[Noir City 5]

We learned a number of lessons at Noir City 5. We learned that it really is best for doctors not to get involved with patients, we learned that one twin is always evil, we learned about caffeine intake and anger management, and we learned what happens when felons don’t learn about Stop, Drop, and Roll. See? Film can be very educational.

I love the series for the films, of course, but also for Eddie Muller’s introductions. The world of classic noir intersects with the creative challenges of the Hays Code, the personal and professional tragedies of the Hollywood blacklist, and the current race against time that is film preservation, and Muller does a fantastic job of bringing that all to us.

The series brings me back to the good bits of junior high: watching commercial-free black-and-whites on AMC in the early 90s, with introductions by Nick Clooney & Bob Dorian. Looking at my life now, they have a lot to answer for!

I made it to thirteen of the fourteen features, which is a new record for me. My favorite feature this year, unsurprisingly enough, was Don’t Bother to Knock, starring Marilyn Monroe as a babysitter with a tenuous grasp on reality, and classic noir lead Richard Widmark as a pilot looking for a little distraction. Bonus: a gorgeous young Anne Bancroft (in her first film role!) as the lounge singer who’s just dumped Widmark.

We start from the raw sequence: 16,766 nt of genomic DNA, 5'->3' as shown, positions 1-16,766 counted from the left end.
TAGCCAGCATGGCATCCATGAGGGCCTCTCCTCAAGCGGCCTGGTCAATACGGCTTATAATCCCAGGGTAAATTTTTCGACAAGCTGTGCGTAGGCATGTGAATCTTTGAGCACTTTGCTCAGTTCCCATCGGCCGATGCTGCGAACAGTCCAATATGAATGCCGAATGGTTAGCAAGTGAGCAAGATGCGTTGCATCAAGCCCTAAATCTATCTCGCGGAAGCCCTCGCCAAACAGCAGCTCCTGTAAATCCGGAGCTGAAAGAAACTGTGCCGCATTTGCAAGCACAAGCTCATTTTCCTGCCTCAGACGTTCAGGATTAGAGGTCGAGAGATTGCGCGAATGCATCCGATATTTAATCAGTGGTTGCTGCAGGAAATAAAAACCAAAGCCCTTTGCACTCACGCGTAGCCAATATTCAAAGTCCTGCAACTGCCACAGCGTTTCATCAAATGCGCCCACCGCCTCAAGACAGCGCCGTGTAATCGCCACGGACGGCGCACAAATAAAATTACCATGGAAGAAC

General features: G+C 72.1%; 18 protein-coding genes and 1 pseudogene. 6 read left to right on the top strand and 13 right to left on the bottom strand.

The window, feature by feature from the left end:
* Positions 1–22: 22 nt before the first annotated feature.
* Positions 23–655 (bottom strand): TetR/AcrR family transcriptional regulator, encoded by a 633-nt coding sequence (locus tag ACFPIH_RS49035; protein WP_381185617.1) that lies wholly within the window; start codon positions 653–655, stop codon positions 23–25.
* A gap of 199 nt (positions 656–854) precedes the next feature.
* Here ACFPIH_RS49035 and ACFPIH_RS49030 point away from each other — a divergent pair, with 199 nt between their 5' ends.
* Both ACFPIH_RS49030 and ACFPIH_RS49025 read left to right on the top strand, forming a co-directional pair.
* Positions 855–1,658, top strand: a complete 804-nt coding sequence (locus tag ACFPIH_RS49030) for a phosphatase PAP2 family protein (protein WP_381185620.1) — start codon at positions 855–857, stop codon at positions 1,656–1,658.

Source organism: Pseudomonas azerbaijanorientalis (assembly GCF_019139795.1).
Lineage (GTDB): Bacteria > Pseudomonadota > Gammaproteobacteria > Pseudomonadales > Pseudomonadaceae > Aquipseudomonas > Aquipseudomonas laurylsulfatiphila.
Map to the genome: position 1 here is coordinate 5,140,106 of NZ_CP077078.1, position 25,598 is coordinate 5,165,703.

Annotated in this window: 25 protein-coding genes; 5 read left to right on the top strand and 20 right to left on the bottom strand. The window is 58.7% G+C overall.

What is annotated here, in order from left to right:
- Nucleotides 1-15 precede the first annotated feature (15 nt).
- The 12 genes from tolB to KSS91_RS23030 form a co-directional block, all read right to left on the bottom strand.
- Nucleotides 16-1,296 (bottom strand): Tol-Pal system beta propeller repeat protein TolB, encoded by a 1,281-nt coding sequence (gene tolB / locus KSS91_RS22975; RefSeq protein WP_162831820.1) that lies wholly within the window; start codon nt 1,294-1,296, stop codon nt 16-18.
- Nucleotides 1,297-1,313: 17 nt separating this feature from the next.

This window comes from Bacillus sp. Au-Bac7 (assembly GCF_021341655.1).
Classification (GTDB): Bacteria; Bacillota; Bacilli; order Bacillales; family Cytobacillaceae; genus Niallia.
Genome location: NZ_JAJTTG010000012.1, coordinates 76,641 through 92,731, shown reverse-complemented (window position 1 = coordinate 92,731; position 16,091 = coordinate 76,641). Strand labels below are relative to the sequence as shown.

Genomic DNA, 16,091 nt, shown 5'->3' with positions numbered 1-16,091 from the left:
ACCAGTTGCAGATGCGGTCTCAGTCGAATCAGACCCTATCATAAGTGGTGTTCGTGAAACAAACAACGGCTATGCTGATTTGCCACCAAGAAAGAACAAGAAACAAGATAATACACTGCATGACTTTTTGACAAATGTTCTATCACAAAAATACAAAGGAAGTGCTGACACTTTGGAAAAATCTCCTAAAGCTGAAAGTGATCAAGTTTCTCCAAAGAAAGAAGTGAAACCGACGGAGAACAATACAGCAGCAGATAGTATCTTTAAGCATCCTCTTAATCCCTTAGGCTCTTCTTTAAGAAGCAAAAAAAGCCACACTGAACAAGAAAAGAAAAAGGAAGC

All of the action takes place within a hotel, and more-or-less in real time, both of which add to the terrifically claustrophobic noir feel. It’s available on DVD, and is one of the better introductions to noir from this year’s series.

Other notable features:

* Angel Face, with Robert Mitchum as the ambulance driver-turned-chauffeur who gets caught in Jean Simmons’ web.

* High Wall, where Audrey Totter is a doctor convinced of Robert Taylor’s innocence and commits several ethical violations to prove it.

* Loophole, your classic story of an average-Joe getting caught up in the underworld; in this case, being framed for a bank robbery. Other viewers seemed frustrated by a lot of bad decisions he made, but it made sense to me. When you don’t have a devious mind yourself, it’s hard to anticipate what folks with devious minds will do.

* The Dark Mirror, featuring brilliant performances from Olivia de Havilland as the sisters, some unfortunate pop psychology, and a few more ethical violations; and Among the Living, which is an entertaining (granted, ridiculous) flick featuring bloodthirsty villager-types in what might easily be Brooklyn or Queens, and a barely legal Susan Hayward setting her cap for the murderous twin. Of course.

I already can’t wait for next year, fourth row center with my Americano from Caffe Zingaro. Bring it on.

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